Windhoek, 9 June 2019 – State-owned enterprises (SOE) fulfil significant social and economic roles.
This is why members of the public keenly follow their affairs, especially their financial performance. It,
therefore, goes without saying that one of the appropriate indicators on whether a commercial SOE is
performing or not, is its ability to generate a profit for its shareholder which in this case is the Namibian
Government. However, it must be mentioned that for profitability to occur, re-investing funds in the
maintenance of facilities is essential to generate future sustainable profits.
This is why, with the limited resources at its disposal, NWR has begun addressing the maintenance
challenges that some of its resorts have been experiencing, with Okaukuejo its flagship resort receiving
attention, as well as Dolomite, Onkoshi, Sossus Dune Lodge and Sesriem being in line to receive
attention as well. In addition to this, NWR is in talks with the Ministry of Environment and Tourism to
look at synergies that can be employed to address the conditions of the roads within the Etosha
National Park as well as the Namib Naukluft Park (Sesriem). The company is positive that these
interventions will improve the customer service experience.
With the current economic adversities that the domestic market is going through, NWR has taken a bold
step in encouraging domestic travel through offering a standard Namibian discount of 25% to its
nationals and 35% discount to pensioners and companies alike. These discounts have ensured that
Namibians are given preferential pricing. Equally, the 75% discount which has become a once a year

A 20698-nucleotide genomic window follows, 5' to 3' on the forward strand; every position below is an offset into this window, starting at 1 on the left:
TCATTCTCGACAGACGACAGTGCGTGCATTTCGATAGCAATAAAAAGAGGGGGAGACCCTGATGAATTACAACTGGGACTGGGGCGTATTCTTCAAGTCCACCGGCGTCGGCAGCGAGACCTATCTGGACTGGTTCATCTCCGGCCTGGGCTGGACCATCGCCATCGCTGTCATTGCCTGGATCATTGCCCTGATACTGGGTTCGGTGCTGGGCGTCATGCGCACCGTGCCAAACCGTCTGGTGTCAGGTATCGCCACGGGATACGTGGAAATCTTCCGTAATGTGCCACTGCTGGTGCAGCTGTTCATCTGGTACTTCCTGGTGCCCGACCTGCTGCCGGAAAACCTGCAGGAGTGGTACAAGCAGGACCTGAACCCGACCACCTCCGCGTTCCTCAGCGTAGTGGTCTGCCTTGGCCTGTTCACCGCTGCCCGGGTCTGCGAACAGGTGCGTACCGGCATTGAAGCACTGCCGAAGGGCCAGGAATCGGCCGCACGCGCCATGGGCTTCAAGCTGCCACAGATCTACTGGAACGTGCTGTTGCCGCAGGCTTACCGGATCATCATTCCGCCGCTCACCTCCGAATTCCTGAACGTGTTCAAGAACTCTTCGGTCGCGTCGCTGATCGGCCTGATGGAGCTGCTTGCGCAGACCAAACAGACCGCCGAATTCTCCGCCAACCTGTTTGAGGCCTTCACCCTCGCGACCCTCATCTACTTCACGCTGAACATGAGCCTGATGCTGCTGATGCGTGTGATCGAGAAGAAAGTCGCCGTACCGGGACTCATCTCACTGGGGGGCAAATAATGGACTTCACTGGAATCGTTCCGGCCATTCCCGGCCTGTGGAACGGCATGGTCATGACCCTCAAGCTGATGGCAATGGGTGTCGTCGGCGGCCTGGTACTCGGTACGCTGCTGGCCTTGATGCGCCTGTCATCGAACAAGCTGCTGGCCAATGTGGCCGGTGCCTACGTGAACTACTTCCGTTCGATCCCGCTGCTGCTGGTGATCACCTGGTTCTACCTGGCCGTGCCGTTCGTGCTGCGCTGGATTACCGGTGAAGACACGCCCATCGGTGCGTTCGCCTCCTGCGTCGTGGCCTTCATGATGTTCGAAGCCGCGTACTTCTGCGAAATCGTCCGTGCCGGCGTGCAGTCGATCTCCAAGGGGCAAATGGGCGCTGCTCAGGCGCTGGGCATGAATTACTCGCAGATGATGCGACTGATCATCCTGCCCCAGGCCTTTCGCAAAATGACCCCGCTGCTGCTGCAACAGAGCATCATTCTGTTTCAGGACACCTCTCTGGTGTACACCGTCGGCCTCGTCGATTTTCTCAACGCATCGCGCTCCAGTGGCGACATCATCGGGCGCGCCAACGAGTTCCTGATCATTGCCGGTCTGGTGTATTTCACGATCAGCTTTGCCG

offer has provided several domestic travellers with the opportunity to see different corners of this
country for next to nothing. For instance, during March, places such as Sossus Dune Lodge cost as
little as N$ 575 per person sharing while their luxury river cabins at Popa Falls go for as low as N$ 375 per person sharing and Dolomite resort located inside the Etosha National Park costs N$ 515 per
Furthermore, the call by the Government for Namibian SOE’s to support Namibian supplies has further
shown how NWR had already started playing its part by procuring goods and services, from local
suppliers that can provide the standards it requires for its guests. Through this, NWR has positively
contributed socially and economically within the areas it operates at.
Also, NWR has made donations over the years of linen, towels and cutlery that it no longer uses to
schools and communities near their operations. This has been one of the ways the organisation has
over the years assisted its shareholder, the Government of the Republic of Namibia. Similarly, NWR
has also supported private entities through sponsoring accommodation vouchers aimed at furthering its
brand awareness. Quite recently, NWR sponsored the Africa Cup Inline Hockey tournament that was
recently held in Swakopmund. Through this tournament, NWR had an opportunity to promote its
establishments further to a diverse audience.
These efforts are all aimed at ensuring that NWR remains a true Namibian entity with aspirations to
further create more opportunities for Namibians to be employed and contribute sustainably to the